Things to Do in Fort Wayne and Beyond

Hair Today, Gone Tomorrow

Chris Hupe

Whatzup Features Writer

Published October 11, 2018

Heads Up! This article is 4 years old.

“Hair metal” fans rejoice! The very first SiriusXM Hair Nation Tour takes place this fall with an October 21 show at The Clyde Theatre. The tour offers fans of the genre a chance to see three bands that have been keeping the music alive for decades. Headlined by Jack Russell’s Great White, the tour also includes gold record selling Bulletboys along with Chicago rock veterans Enuff Z’Nuff.

Great White’s music is less about the excess of the era and more about good, old fashioned blues-based rock n’ roll, said Robby Lochner, Great White guitarist, in a recent phone interview.

Great White became popular “during that era, so about any band that broke out during that time is probably going to be lumped into that hair metal scene, no matter how different or bluesy your music was.” The band often plays shows with Firehouse, Dokken, Warrant, and the like.

“Unless it’s Tears For Fears, it’s probably going to make sense,” Lochner said. “I don’t think they’d be considered a hair band.”

For those who aren’t in the know, Great White split into two separate bands in 2010, when the original Great White fired lead singer Jack Russell. The original band continued on as Great White and Russell formed his own band, Jack Russell’s Great White, playing the old favorites while working on new music when time allowed.

Having released He Saw It Comin’ last year, JRGW is still riding the momentum of that critically acclaimed album, but, if you’re going to the show, you don’t have to worry about long periods of the band playing songs you don’t know. They focus on the hits.

“We will probably play one new song (during the set),” Lochner said, “but we mainly focus on the songs everyone knows. We would do more new songs, but the thing is, we don’t even have any more copies of the album left. They sold everything we had and since we’re not with the label anymore, we can’t get any. They were going to allow us to keep printing them but there were some sort of hurt feelings that happened and that was the end of that. We’ll just move forward. Unfortunately, we really love the record and want to keep promoting it, but what can we do?”

With an act like JRGW, who are largely looked upon as a nostalgia act and mostly play fly dates on the weekends in front of Gen X-ers looking fondly on their teen years, it might seem like the band members would get tired of playing those same old songs night after night. But Lochner says that isn’t the case.

“When we go up on stage, we have a choice of approaching it with just going through the motions or giving it our all. Now if you ask me if I would be tired of listening to those songs, yeah, I wouldn’t put on the songs to listen to them, but to go and play them and perform them, we just have a great time doing it. It’s what it’s about; going out and having fun and making sure that translates to people that come to see us.”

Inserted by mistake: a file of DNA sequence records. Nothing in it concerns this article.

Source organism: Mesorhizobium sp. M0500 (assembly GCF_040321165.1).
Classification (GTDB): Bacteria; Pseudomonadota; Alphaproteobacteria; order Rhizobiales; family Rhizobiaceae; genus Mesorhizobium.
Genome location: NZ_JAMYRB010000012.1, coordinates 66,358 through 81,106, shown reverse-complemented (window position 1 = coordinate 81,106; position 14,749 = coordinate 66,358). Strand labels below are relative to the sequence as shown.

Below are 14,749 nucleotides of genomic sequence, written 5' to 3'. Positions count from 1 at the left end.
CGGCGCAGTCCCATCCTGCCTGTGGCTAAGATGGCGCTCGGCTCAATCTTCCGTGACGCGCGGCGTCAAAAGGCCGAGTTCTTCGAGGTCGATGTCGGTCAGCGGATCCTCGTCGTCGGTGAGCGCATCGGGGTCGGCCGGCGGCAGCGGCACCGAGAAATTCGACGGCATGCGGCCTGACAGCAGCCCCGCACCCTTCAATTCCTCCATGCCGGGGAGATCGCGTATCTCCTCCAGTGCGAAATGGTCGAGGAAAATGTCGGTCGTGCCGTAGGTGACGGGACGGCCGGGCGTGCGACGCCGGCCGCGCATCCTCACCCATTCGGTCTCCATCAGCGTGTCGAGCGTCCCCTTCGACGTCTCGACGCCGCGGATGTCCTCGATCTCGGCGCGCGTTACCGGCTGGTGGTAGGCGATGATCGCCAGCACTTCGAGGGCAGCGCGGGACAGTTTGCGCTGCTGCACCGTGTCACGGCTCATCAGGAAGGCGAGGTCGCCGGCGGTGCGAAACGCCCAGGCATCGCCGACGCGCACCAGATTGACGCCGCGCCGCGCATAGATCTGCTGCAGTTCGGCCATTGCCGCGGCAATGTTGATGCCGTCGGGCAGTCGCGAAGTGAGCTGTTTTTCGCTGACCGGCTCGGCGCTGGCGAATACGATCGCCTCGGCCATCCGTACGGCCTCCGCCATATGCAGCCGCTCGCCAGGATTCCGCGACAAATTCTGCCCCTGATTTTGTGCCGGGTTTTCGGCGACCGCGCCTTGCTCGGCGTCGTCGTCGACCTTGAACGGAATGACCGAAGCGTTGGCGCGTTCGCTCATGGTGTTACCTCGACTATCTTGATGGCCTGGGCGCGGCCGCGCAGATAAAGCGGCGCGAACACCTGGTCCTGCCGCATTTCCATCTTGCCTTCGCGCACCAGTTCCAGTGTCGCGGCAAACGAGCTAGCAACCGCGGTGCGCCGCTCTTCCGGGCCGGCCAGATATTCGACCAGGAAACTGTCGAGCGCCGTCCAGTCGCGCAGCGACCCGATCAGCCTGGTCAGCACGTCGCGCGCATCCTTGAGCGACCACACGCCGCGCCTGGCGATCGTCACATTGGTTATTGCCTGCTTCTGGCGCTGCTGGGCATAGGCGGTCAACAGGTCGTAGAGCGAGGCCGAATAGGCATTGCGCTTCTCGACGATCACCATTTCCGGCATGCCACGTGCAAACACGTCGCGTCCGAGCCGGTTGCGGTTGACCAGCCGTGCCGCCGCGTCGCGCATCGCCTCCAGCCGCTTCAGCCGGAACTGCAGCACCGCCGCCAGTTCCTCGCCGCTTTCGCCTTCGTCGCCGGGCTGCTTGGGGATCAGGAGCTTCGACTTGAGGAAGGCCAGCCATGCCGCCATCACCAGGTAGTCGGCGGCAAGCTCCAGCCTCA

“We play pretty much year round, but mostly on the weekends,” Lochner continued. “It’s not like touring was years ago. There are some times when we’ll have weekends off, but then we’ll go for long stretches without any weekends off. But it’s still fun for us. We have a drive to do it. There’s still a hunger. And it’s cool to see that everybody in the band is still hungry to go out, play and perform, and just do it. Not a lot of bands have that. A lot of them just go through the motions and are out there because they have to be, but we’re out there because we just love doing what we do.”

The show on October 20 at The Clyde Theatre is part of the very first SiriusXM Hair Nation Tour, celebrating the music made popular during the ’80s. Jack Russell’s Great White headlines the night playing some of the songs that made Great White a multi-platinum selling act.

Supporting act Bulletboys are sure to please with “Smooth Up In Ya” and “For The Love Of Money.” Enuff Z’Nuff open the night showing off their unique Beatles-influenced music with hits like “New Thing” and “Fly High Michelle.” It’ll be a flashback to an era when guitars were the kings of the radio and MTV actually played videos.

The immediate future for Jack Russell’s Great White is fairly certain, as the band is already planning their next move.

“We’ve got songs written for the next album,” Lochner said. “The plan is for it to be a little edgier (than He Saw It Comin’). I really like the last record a lot, but we kind of wrote what just came out, you know, it just kind of happened. Not that we’re not doing that now, but it’s more intentional to be heavier, so some of the songs that we’ve written that aren’t as rock-y we kind of say, ‘OK, that would be good for a future record, but let’s just not worry about that one for this record.’”

Beyond the next record, though, there is some uncertainty that lingers.

“In Jack’s case, it will depend on how he is physically doing,” Lochner said. “Is he capable of still doing it? Can he still sing? If there ever comes a time when Jack can’t sing any more, I think it’s just going to be over for him because that’s the one thing he has, he’s still able to sing. I mean, just everything, because he’s mentioned that too, that if he can’t sing, then what’s the point? Like, what’s the point in even living, because that’s the one thing that he really gets a lot of joy out of, you know, being on stage.

“And you really see it. I’ve seen him where he’s just in a bad mood before he goes on stage and it’s like ‘whatever,’ but when he gets on stage it’s completely a return to form. He’s having a great time and just loving it. It’s what he is born to do.”


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